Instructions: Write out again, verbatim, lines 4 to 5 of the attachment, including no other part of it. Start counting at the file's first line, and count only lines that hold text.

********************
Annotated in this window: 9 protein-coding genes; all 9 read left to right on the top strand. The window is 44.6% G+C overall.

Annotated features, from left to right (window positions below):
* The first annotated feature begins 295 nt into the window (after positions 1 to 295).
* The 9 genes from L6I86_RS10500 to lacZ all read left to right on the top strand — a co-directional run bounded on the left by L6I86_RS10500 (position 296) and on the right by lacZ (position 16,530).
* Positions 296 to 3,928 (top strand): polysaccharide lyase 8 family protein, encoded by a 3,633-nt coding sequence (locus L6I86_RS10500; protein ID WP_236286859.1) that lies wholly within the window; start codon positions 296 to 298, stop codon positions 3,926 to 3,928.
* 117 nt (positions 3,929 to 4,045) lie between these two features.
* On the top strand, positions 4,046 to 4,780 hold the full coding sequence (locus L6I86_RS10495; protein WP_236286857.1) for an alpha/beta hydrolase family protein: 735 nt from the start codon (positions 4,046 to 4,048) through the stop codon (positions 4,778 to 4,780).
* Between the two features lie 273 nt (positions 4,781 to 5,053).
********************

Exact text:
* The 9 genes from L6I86_RS10500 to lacZ all read left to right on the top strand — a co-directional run bounded on the left by L6I86_RS10500 (position 296) and on the right by lacZ (position 16,530).
* Positions 296 to 3,928 (top strand): polysaccharide lyase 8 family protein, encoded by a 3,633-nt coding sequence (locus L6I86_RS10500; protein ID WP_236286859.1) that lies wholly within the window; start codon positions 296 to 298, stop codon positions 3,926 to 3,928.